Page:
The Hyatt Centric resort, a 15-storey hotel earmarked for the Barbadian capital is a go, said the government agency marketing Barbados abroad.
The new high-rise hotel will transform the skyline of the capital which has earned a UNESCO world heritage status – a selling point the Barbados Tourism Marketing Inc. (BTMI) plans to make in ramped-up advertising of the island as tourist destination.
“Hyatt hotel is slated to be constructed on Bay Street and it will be opened in 2020. Plans are continuing for that,” announced BTMI Chief Executive Officer William ‘Billy’ Griffith at a tourism conference here.
He also said he was banking on growth in visitor arrivals through various activities and renewed marketing of the island as a destination for “soft adventure”.
Griffith was giving an update and outlook for tourism in Barbados on Monday during the State of the Industry Conference (SOTIC) 2018 being held here under the theme, Rejuvenate, Recreate, Reconnect – New Directions for Caribbean Tourism.
The planned $200 million investment hit a snag after it became the subject of controversy when social activist and lawyer David Comissiong opposed the decision by the then Freundel Stuart administration to grant permission for its construction without carrying out an environmental impact assessment (EIA) and hosting town hall meetings.
When the high court dismissed Stuart’s challenge to Comissiong’s right to a judicial review, the then Prime Minister and Minister Responsible for Town Planning appealed the ruling, and a hearing is still pending.
With a new government in place, Comissiong has insisted that he still wants an EIA carried out.
One of the developers of the planned project was quoted recently as saying he was never opposed to carrying out the necessary studies.
Asked if he had any idea when the EIA would be done given his assertion that plans for the hotel were on stream for 2020, Griffith said “as far as I am aware the developers are making progress in terms of commencing the construction. I don’t have exact timelines but that is exactly what we have done in terms of what their target is”.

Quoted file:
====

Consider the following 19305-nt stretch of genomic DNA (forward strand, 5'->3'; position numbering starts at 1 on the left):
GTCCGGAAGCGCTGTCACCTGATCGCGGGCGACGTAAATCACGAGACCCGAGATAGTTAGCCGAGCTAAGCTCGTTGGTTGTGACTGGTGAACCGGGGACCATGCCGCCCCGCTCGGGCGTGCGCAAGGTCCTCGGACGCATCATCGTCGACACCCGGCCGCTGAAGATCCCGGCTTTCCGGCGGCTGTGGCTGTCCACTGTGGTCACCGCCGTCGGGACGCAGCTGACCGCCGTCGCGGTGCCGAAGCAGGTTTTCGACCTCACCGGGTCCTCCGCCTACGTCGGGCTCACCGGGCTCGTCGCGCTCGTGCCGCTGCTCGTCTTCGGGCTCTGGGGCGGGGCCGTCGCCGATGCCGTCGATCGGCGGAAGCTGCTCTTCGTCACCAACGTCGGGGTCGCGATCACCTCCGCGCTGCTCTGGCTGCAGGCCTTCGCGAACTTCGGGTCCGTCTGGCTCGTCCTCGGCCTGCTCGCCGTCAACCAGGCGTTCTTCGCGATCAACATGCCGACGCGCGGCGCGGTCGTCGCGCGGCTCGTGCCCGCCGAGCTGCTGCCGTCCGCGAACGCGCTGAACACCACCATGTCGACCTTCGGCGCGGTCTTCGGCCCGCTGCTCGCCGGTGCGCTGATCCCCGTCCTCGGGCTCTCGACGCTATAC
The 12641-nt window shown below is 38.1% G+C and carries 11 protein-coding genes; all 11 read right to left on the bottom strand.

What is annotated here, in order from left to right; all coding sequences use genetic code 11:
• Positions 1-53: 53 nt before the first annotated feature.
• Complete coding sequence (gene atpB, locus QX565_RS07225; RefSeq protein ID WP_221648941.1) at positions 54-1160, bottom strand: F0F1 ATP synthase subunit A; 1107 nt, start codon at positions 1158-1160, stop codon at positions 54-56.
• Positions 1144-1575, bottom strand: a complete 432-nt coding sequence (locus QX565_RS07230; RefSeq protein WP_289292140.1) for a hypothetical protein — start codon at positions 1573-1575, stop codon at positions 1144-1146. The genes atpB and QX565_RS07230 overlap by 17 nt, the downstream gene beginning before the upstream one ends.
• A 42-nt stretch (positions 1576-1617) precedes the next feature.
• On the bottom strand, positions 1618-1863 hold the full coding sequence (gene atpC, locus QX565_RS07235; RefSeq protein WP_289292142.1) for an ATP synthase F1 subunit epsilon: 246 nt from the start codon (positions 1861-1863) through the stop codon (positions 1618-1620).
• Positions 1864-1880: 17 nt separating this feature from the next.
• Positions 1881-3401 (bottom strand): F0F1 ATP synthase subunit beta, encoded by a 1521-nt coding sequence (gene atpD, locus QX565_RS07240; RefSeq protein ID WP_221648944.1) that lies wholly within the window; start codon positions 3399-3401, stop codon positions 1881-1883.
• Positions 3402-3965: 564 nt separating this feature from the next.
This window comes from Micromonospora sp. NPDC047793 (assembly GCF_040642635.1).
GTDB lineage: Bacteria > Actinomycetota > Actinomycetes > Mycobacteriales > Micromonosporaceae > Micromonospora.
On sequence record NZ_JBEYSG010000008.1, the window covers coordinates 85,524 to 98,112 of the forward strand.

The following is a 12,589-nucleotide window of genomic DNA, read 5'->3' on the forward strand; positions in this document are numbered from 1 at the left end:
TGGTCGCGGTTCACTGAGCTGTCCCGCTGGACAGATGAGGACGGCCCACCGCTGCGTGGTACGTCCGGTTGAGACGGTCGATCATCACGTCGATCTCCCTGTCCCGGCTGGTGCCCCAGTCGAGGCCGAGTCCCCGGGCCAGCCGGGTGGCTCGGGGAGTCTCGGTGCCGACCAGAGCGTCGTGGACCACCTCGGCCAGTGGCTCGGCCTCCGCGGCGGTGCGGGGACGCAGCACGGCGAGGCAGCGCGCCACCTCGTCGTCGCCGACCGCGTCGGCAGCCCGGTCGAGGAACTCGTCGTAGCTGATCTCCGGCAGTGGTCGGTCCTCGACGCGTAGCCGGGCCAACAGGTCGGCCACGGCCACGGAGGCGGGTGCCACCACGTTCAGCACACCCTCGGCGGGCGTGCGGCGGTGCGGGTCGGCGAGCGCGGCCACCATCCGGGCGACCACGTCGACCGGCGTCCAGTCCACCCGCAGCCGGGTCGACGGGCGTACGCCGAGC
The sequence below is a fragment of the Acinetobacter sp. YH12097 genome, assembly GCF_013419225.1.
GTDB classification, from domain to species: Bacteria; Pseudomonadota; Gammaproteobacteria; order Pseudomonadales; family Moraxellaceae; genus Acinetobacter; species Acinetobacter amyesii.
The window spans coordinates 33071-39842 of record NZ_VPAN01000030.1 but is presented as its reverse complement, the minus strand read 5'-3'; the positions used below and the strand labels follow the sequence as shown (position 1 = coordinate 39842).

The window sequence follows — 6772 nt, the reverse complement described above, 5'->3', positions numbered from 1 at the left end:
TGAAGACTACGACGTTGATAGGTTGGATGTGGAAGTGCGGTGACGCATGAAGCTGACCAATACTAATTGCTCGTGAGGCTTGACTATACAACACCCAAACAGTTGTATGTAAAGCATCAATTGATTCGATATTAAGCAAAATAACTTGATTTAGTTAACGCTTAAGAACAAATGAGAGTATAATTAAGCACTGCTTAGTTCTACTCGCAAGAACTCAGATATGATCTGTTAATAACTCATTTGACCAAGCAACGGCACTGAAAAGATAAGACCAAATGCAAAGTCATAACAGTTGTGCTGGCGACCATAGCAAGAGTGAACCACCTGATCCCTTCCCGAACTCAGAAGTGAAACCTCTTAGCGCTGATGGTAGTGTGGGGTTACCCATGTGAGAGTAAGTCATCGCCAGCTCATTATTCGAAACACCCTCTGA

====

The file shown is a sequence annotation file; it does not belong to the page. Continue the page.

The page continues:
Nonetheless, Griffith said Barbados was on stream to increase its long-stay and cruise passenger arrivals in coming months through targeted marketing and campaign themes.
He explained that the focus would be on wellness and soft adventure.
“We think that Barbados has this really unique ability for lots of soft adventure activities . . . the east coast for example, I think hiking, biking, riding and walking, wind surfing – we are going to bring all of that to life next year,” said Griffith.
Barbados was promoted as a destination for culinary experiences this year, after being promoted for sports in 2017.
A stronger focus is also to be placed on marketing the island based on the listing of Bridgetown and its Garrison as a UNESCO World Heritage Site, he said.
“We have plans to really elevate that aspect of the element of Bridgetown, with the Parliament museum, the new Jewish Synagogue… plus what we want to do is to rejuvenate the city with respect to the cruise ship arrivals,” he added.
Griffith also told journalists here that between January and August this year long stay visitor arrivals reached 465,516, a 2.6 per cent increase over the same period last year.
There was a 6.8 per cent increase out of the US market; a 2.7 per cent increase from Canada, and three per cent increase from the UK, which remains the island’s number one source market. There was also a 2.4 per cent increase in visitor arrivals from other Caribbean markets, he said.
But on the downside, the island witnessed a heavy 28.2 per cent decline in visitor arrivals from the Central and South America market; a 5.8 per cent drop from Germany; an 11.7 per cent decline from Trinidad and Tobago and a one per cent drop from other European cities.
But Griffith said he was upbeat by the prospects of a turnaround in the Central and South America market due to the introduction of the twice-weekly Copa Airline flights between Bridgetown and Panama City since July.
As for visitor spend, which has been on the decline, Griffith said he was encouraged by Caribbean Tourism Organization (CTO) estimates of a 15.4 per cent increase for the first quarter of this year. This represents spending of $400 million between January and March this year.
The average daily spend per visitor amounted to $208.47 during the three-month period, up from the estimated US$183.55 during the January to March period last year, according to the CTO.